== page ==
Here’s what I would do on my first day if I were CEO of Linden Lab.
First, kill external marketing and re-allocate the funding to existing resources. Linden Lab needs to say: We’re no longer going to work on bringing in new users, we’re going to focus on satisfying our existing customers and let word-of-mouth drive our external marketing for a while. We can revisit this decision when it seems appropriate.
Second, make customer service a priority, with a particular focus on landowners. Anybody who owns land should get a fast response to problems, and the more land you own, better service you should get. This is just basic business. I know too many people who got out of landowning because they couldn’t get support for LL.
Related to that — discounting the price of land hurts existing, small landowners who were counting on reselling their land to recoup their investment. I know one landlord who left Second Life for precisely that reason. They were paying a couple of thousand dollars a month for server fees. For a middle-class family with four kids, that’s a HUGE amount of money, but that was okay because they had it precisely calibrated to get it back from renting land to tenants (I was one of them), and they counted on selling the islands eventually. They bought a new island, and a short time later Linden Lab discounted the price of islands by a large amount, undercutting my friends’ investment.
Note that these weren’t people trying to make a killing in Second Life. They weren’t speculators. They just wanted to break even.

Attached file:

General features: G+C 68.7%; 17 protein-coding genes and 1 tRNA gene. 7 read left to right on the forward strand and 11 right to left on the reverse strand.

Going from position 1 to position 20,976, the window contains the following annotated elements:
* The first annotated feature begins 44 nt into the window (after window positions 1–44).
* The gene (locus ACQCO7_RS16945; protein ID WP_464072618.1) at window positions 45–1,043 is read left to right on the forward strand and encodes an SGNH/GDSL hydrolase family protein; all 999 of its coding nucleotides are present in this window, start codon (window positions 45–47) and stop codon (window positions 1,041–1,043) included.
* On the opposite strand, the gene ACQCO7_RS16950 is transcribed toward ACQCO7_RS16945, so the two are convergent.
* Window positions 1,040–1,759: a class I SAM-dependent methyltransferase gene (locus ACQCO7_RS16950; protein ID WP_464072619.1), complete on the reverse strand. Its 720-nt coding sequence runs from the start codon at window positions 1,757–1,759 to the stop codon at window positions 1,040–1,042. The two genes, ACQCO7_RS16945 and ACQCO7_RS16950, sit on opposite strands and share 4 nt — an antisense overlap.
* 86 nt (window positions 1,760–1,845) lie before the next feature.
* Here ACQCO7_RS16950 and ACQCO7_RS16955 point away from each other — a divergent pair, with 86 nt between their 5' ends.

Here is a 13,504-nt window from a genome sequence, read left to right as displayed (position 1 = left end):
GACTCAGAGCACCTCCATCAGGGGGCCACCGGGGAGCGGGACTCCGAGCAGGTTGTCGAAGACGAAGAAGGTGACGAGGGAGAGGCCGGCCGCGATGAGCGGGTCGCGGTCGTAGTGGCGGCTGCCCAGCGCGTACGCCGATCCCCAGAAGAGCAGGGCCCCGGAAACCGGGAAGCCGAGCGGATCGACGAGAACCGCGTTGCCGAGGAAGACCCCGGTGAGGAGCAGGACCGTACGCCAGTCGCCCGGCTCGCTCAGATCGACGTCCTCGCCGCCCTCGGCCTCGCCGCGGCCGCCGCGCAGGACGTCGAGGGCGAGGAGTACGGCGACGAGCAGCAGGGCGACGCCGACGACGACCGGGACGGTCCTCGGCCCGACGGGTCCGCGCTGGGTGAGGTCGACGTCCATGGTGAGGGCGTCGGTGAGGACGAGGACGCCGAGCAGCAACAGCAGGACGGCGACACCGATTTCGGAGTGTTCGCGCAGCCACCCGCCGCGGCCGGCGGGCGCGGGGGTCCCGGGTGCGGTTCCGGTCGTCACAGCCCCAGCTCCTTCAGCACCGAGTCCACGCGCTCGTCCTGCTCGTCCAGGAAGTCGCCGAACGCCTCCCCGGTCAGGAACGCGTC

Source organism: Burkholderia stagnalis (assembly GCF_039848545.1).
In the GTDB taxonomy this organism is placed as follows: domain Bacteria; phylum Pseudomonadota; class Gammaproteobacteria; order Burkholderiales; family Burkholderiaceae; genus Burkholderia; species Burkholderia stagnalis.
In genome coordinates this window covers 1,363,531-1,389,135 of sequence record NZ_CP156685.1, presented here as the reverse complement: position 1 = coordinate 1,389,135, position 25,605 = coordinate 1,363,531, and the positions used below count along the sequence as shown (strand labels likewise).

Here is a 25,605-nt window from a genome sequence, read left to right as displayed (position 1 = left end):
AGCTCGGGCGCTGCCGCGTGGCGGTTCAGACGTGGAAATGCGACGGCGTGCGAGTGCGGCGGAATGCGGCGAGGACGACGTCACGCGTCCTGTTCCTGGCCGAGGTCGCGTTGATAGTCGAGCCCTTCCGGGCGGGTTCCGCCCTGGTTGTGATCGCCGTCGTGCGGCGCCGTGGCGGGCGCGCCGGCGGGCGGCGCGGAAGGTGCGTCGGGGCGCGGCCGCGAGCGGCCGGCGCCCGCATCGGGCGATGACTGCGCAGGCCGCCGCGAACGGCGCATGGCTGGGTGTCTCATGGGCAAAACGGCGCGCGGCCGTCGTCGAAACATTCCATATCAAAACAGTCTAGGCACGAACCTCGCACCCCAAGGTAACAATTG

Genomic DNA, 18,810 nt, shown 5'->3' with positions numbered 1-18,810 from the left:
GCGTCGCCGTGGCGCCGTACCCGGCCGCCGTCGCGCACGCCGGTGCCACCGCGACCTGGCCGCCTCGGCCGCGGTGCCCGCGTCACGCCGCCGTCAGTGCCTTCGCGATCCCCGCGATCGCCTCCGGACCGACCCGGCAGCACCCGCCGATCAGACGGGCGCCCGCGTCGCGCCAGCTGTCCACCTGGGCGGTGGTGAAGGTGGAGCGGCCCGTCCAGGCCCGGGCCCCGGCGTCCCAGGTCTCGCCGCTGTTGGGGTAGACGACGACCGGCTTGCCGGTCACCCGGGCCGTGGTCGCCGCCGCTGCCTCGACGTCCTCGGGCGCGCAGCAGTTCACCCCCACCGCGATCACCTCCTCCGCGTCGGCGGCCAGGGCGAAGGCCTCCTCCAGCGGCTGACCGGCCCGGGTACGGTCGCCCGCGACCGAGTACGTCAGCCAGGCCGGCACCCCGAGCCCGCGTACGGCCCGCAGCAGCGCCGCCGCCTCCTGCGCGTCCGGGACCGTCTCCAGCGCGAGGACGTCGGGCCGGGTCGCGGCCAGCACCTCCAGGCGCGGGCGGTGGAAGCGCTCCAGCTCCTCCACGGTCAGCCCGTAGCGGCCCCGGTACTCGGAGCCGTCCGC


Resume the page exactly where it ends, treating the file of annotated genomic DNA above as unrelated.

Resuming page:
They left Second Life a few days later, flipping Linden Lab the bird in the rearview mirror. That was three years ago. They haven’t been back.
Third, make a big announcement that they’re planning to BUILD on the TRIUMPH of Viewer 2.0 and use those lessons to build an EVEN AWESOMER VIEWER 3.0. That would be the public announcement. Internally, people who need to know would know the actual story: LL is scrapping Viewer 2.0 entirely and starting over. The goal would be to have Viewer 3.0 finalized by Christmas.
Overall, Linden Lab should not be trying to give Second Life broader appeal, because that involves diluting the experience, watering it down, making it more like Facebook and Twitter. That’s a losing strategy, because Second Life is very different from those two experiences. Second Life needs to do what it has always done when it was at its best; it needs to move in its own direction.
The fourth thing is more of a philosophy: “Let Second Life be Second Life.”
Fans of the TV show The West Wing will get the reference. Forget about growth, forget about replacing the Web, forget about getting bigger than Facebook. Just focus on satisfying customers, the rest will follow.
The fifth thing doesn’t really belong on this list, because it’s more of a feature than a strategic change. But I think it’s a feature that would be appealing to a lot of people, so I’m including it here.
And besides, it’s MY BLOG.
Groups and individuals in Second Life should all be given calendars, with the ability to share events. Right now, if you want to go to a Second Life event, you have to mark it on your calendar and plan ahead of time. Instead, I’d like to be able to subscribe to calendars for venues, groups, and individual performers. That would make it easy to find interesting events when I decide to log in on the spur of the moment; just check my personalized calendar and see which performers, groups, and venues have events going on right now. This would be in addition to Group Notices.
For a guy who all but quit Second Life, I sure have a lot to say about it, don’t I?